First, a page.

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It's What Happens When Gil Grissom Leaves CSI

After a two-year review, the National Academy of Sciences is set to release a report this month on the state of forensic science in the US -- and it's not looking good. The New York Times says people call the report a "sweeping critique of many forensic methods that the police and prosecutors rely on." Those methods include the analysis of bite marks, blood spatter, hair, and handwriting as well as fingerprinting and firearms identifications. According to the Times, the report says the analyses are carried out by "poorly trained technicians who then exaggerate the accuracy of their methods in court." It then suggests that Congress establish a federal agency that keeps forensics separate from law enforcement agencies.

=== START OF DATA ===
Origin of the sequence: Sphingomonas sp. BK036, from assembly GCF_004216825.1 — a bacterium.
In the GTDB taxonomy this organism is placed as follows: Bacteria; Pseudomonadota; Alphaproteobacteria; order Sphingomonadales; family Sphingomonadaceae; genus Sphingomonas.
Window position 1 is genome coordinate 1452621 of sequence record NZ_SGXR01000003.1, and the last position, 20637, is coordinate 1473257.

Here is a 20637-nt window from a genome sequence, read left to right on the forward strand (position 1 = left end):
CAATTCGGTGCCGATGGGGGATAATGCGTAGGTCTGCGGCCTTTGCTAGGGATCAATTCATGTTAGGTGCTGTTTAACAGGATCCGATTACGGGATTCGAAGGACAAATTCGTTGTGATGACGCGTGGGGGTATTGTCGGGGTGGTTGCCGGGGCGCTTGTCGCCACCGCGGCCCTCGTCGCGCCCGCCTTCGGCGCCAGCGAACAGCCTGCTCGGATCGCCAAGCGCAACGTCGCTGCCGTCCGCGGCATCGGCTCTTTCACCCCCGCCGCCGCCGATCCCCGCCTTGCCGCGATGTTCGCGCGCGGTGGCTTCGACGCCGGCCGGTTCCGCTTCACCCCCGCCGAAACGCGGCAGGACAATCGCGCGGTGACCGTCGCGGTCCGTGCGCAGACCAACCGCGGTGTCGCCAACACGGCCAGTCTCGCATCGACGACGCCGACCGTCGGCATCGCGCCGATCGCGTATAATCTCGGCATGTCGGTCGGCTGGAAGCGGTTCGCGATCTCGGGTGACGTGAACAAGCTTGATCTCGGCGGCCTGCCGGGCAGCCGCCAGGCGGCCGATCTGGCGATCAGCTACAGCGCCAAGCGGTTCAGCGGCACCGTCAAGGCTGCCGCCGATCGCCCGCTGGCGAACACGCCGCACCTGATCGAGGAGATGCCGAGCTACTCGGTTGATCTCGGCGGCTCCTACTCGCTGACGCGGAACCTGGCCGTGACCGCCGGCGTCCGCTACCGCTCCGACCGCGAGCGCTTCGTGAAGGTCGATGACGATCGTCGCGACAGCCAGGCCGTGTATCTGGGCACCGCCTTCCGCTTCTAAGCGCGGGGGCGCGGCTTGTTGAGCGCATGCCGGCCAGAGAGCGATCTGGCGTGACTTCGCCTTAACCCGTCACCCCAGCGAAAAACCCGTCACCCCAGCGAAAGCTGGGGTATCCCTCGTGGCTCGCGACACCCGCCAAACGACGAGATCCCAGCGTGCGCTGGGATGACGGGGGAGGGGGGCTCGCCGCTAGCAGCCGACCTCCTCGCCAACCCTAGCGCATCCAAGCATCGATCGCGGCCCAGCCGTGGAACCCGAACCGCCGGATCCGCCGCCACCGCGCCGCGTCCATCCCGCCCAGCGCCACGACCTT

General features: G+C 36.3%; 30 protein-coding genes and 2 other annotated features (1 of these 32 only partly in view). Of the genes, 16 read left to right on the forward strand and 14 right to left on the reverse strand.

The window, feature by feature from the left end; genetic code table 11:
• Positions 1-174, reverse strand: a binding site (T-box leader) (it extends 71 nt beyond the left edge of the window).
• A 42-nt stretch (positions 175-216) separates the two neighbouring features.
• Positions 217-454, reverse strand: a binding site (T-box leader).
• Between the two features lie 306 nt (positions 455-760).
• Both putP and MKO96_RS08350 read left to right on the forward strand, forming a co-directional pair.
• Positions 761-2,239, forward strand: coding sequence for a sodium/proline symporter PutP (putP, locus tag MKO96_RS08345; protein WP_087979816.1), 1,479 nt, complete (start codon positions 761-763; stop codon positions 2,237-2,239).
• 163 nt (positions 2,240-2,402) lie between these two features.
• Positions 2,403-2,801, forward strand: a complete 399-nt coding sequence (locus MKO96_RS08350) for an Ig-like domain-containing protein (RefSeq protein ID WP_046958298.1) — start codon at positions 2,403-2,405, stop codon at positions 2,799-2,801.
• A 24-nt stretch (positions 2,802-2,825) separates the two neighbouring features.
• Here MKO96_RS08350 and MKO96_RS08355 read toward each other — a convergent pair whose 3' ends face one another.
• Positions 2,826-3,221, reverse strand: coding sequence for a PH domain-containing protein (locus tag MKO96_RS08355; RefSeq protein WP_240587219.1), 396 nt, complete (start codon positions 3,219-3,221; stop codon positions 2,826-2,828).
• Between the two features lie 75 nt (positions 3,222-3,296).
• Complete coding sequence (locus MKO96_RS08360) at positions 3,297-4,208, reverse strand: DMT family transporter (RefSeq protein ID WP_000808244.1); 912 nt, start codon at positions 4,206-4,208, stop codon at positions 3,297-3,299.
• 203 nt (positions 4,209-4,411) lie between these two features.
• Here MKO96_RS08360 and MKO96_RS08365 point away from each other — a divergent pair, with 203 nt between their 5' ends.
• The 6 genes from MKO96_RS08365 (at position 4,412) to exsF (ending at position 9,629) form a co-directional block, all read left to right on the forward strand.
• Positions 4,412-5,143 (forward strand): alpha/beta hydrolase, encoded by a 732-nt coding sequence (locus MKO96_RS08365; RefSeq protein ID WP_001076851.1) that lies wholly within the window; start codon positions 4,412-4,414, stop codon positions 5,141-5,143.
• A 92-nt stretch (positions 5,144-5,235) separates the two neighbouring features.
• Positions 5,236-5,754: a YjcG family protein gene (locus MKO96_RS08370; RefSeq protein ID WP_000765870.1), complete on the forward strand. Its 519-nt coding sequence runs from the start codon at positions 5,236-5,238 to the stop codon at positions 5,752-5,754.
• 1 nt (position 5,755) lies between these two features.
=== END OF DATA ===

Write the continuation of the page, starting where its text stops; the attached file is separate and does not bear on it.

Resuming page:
The Scan

For Better Odds

Bloomberg reports that a child has been born following polygenic risk score screening as an embryo.

Booster Decision Expected

The New York Times reports the US Food and Drug Administration is expected to authorize a booster dose of the Pfizer-BioNTech SARS-CoV-2 vaccine this week for individuals over 65 or at high risk.

Snipping HIV Out

The Philadelphia Inquirer reports Temple University researchers are to test a gene-editing approach for treating HIV.

PLOS Papers on Cancer Risk Scores, Typhoid Fever in Colombia, Streptococcus Protection

In PLOS this week: application of cancer polygenic risk scores across ancestries, genetic diversity of typhoid fever-causing Salmonella, and more.